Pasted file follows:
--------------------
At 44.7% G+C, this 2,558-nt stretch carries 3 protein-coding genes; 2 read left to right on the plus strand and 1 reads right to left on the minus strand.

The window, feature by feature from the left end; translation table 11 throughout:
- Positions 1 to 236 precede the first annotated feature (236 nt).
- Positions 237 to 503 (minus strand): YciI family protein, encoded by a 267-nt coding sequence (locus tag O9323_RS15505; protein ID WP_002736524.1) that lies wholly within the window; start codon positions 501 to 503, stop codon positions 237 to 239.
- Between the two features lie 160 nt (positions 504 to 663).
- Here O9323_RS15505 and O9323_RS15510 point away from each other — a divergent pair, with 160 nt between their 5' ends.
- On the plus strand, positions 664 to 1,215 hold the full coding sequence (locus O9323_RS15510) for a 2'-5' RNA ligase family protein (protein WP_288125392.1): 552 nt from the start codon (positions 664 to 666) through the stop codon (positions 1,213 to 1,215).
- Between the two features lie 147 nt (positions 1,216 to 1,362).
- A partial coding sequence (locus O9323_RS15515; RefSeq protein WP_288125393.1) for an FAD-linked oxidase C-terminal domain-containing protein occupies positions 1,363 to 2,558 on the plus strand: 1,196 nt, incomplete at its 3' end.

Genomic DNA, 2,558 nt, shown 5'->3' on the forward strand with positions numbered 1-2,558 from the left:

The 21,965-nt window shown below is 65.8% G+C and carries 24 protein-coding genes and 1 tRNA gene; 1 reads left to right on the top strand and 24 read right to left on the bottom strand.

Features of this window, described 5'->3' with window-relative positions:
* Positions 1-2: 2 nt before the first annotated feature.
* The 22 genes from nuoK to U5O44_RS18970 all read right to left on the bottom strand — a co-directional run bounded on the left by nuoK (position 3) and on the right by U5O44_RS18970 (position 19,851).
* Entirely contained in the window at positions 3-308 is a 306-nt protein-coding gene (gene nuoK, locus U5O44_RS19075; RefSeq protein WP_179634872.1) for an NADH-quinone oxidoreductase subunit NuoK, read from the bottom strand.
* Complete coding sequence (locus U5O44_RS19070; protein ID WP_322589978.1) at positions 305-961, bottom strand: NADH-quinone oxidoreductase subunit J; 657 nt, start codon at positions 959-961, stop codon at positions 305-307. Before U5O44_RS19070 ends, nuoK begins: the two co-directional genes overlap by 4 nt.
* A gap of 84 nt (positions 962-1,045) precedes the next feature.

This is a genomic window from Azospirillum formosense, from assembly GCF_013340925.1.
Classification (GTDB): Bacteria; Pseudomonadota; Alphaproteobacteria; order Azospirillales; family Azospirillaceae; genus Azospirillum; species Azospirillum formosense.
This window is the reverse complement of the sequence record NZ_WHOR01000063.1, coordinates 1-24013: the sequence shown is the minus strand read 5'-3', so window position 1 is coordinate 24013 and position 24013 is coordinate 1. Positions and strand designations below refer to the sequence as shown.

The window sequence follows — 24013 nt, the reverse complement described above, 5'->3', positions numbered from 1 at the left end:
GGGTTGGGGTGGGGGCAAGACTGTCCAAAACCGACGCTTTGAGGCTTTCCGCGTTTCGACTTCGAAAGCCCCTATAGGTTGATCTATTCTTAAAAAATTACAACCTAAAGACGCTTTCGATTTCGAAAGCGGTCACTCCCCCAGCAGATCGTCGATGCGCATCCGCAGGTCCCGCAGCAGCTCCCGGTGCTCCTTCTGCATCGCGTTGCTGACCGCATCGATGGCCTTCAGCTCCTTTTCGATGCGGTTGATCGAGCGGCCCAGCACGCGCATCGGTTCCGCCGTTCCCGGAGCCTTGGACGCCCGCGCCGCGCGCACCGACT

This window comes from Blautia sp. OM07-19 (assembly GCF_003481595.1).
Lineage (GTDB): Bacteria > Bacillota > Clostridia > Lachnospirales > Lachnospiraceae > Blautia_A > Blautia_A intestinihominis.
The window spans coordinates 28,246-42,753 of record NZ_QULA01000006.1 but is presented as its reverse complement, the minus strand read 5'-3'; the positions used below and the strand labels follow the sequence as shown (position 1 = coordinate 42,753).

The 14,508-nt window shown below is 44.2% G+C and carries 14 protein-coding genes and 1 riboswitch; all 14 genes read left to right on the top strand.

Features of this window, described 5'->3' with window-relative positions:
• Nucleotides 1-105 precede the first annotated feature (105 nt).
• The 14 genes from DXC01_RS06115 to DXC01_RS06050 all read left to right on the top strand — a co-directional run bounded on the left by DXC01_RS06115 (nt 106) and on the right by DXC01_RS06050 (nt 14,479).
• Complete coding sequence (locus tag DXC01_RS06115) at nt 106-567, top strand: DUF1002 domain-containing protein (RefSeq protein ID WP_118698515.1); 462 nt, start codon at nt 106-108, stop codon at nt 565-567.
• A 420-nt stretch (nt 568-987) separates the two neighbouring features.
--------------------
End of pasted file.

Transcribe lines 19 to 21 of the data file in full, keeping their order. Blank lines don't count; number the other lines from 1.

Classification (GTDB): Bacteria; Pseudomonadota; Alphaproteobacteria; order Azospirillales; family Azospirillaceae; genus Azospirillum; species Azospirillum formosense.
This window is the reverse complement of the sequence record NZ_WHOR01000063.1, coordinates 1-24013: the sequence shown is the minus strand read 5'-3', so window position 1 is coordinate 24013 and position 24013 is coordinate 1. Positions and strand designations below refer to the sequence as shown.

The window sequence follows — 24013 nt, the reverse complement described above, 5'->3', positions numbered from 1 at the left end: